No more so than other prob­a­bil­ities. Prob­a­bil­ities about fu­ture de­ci­sions of other ac­tors aren’t dis­priv­ileged, that would be free will con­fu­sion. And are you se­ri­ously claiming that the prob­a­bil­ities of a coin flip don’t make sense in a fre­quen­tist in­ter­pre­ta­tion? That was the con­text. In the gen­eral case it would be the long term rel­a­tive fre­quency of pos­si­ble ver­sions of you similar enough to you to be in­dis­t­in­guish­able for Omega de­cid­ing that way or some­thing like that, if you in­sisted on us­ing fre­quen­tist statis­tics for some rea­son.

• (this com­ment as­sumes “Re­ward = \$1,000,000 * P(onebox)”)

You mi­s­un­der­stand fre­quen­tist in­ter­pre­ta­tion—sam­ple size is 1 - you ei­ther de­cide yes or de­cide no. To gen­er­al­ize from a sin­gle de­cider needs prior refer­ence class (“toin cosses”), get­ting us into Bayesian sub­jec­tive in­ter­pre­ta­tions. Fre­quen­tists don’t have any con­cept of “prob­a­bil­ity of hy­poth­e­sis” at all, only “prob­a­bil­ity of data given hy­poth­e­sis” and the only way to con­nect them is us­ing pri­ors. “Fre­quency among pos­si­ble wor­lds” is also a Bayesian thing that weirds fre­quen­tists out.

Any­way, if Omega has amaz­ing pre­dic­tion pow­ers, and P() can be de­ter­minis­ti­cally known by look­ing into the box this is far more valuable than mere \$1,000,000! Let’s say I make my de­ci­sion by ran­domly gen­er­at­ing some string and check­ing if it’s a valid proof of Rie­mann hy­poth­e­sis—if P() is non-zero, I made my­self \$1,000,000 any­way.

I un­der­stand that there’s an ob­vi­ous tech­ni­cal prob­lem if Omega rounds the num­ber to whole dol­lars, but that’s just minor de­tail.

And ac­tu­ally, it is a lot worse in pop­u­lar prob­lem for­mu­la­tion of “if your de­ci­sion re­lies on ran­dom­ness, there will be no mil­lion” that tries to work around coin toss­ing. In such case a per­son ran­domly try­ing to prove false state­ment gets a mil­lion (as no proof could work, so his de­ci­sion was re­li­able), and a per­son ran­domly try­ing to prove true state­ment gets \$0 (as there’s non-zero chance of him ran­domly gen­er­at­ing cor­rect proof).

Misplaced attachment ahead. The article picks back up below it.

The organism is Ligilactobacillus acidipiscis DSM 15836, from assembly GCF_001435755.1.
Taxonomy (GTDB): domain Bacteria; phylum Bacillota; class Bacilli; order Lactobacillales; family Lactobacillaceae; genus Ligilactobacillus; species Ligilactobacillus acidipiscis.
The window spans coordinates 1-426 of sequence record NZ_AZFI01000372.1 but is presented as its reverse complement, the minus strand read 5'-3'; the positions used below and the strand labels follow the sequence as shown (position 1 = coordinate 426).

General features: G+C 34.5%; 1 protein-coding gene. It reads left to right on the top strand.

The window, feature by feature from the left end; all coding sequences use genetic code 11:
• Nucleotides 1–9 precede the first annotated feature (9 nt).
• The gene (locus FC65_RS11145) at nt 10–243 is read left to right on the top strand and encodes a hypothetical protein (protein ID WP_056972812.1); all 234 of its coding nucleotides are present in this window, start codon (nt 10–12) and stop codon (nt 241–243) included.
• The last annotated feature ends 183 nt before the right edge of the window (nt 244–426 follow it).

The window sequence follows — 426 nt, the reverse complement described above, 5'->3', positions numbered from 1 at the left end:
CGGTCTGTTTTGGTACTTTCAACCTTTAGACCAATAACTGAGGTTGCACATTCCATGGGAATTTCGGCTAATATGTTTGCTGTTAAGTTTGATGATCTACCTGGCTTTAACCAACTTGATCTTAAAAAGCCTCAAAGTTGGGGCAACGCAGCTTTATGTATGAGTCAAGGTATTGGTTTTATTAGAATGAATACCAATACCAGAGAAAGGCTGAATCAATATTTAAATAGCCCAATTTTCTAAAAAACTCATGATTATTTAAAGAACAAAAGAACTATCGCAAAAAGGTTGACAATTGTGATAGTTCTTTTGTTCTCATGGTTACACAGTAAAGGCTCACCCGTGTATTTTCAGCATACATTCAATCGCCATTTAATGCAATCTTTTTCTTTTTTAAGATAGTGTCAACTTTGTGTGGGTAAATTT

Another fun idea would be mea­sur­ing both po­si­tion and ve­loc­ity of an elec­tron—toss­ing a coin to de­cide ei­ther way, mea­sur­ing one and get­ting the other from Omega.

Pos­si­bil­ities are just end­less.

• The is­sue was whether the for­mu­la­tion makes sense, not whether it makes fre­quen­tial­ists freak out (and it’s not sub­stan­tially differ­ent than e. g. draw­ing from an urn for the first time). In ei­ther case P() was the prob­a­blitity of an event, not a hy­poth­e­sis.

In these sorts of prob­lems you are sup­posed to as­sume that the dol­lar amounts match your ac­tual util­ities (as you ob­serve your ex­ploit doesn’t work any­way for tests with a prob­a­bil­ity of <0.5*10^-9 if round­ing to cents, and you could just as­sume that you already have gained all knowl­edge you could gain through such test, or that Omega pos­sesses ex­actly the same knowl­edge as you ex­cept for hu­man psy­chol­ogy, or what­ever).

• I re­ally fail to see why you’re all so fas­ci­nated by New­comb-like prob­lems.

Agreed. This prob­lem seems un­in­ter­est­ing to me too. Though more re­al­is­tic new­comb-like prob­lems are in­ter­est­ing; for there are parts of life where new­com­bian rea­son­ing works for real.

On sec­ond thoughts, since many clever philoso­phers spend ca­reers on these prob­lems, I may be miss­ing some­thing.

The ob­vi­ous com­plaint about “would you choose X or Y given that Omega already knows your ac­tions” is that it is log­i­cally in­con­sis­tent; if Omega already knows your ac­tions, the word “choose” is non­sense. Strictly speak­ing, “choose” is non­sense any­way; it takes the naive free will point of view in its ev­ery­day us­age.

In or­der to un­tan­gle this, a so­phis­ti­cated un­der­stand­ing of what we mean by “choose” is needed. I may post on this. My in­tu­ition is that if we stick to a rigor­ous mean­ing of “choose”, the ques­tion will have a well-defined an­swer that no-one will dis­pute, how­ever what this an­swer is will de­pend on the defi­ni­tion of “choose” that you, um, choose, so to speak…

• This prob­lem seems un­in­ter­est­ing to me too. Though more re­al­is­tic new­comb-like prob­lems are in­ter­est­ing; for there are parts of life where new­com­bian rea­son­ing works for real.

I find the prob­lem in­ter­est­ing, so I’ll try to ex­plain why I find it in­ter­est­ing.

So there are these blogs called Over­com­ing Bias and Less Wrong, and the peo­ple post­ing on it seem like very smart peo­ple, and they say very rea­son­able things. They offer to teach how to be­come ra­tio­nal, in the sense of “win­ning more of­ten”. I want to win more of­ten too, so I read the blogs.

Now a lot of what these peo­ple are say­ing sounds very rea­son­able, but it’s also clear that the peo­ple say­ing these things are much smarter than me; so much so that al­though their con­clu­sions sound very rea­son­able, I can’t always fol­low all the ar­gu­ments or steps used to reach those con­clu­sions. As part of my ra­tio­nal­ist train­ing, I try to no­tice when I can fol­low the steps to a con­clu­sion, and when I can’t, and re­mem­ber which con­clu­sions I be­lieve in be­cause I fully un­der­stand it, and which con­clu­sions I am “ten­ta­tively be­liev­ing in” be­cause some­one smart said it, and I’m just tak­ing their word for it for now.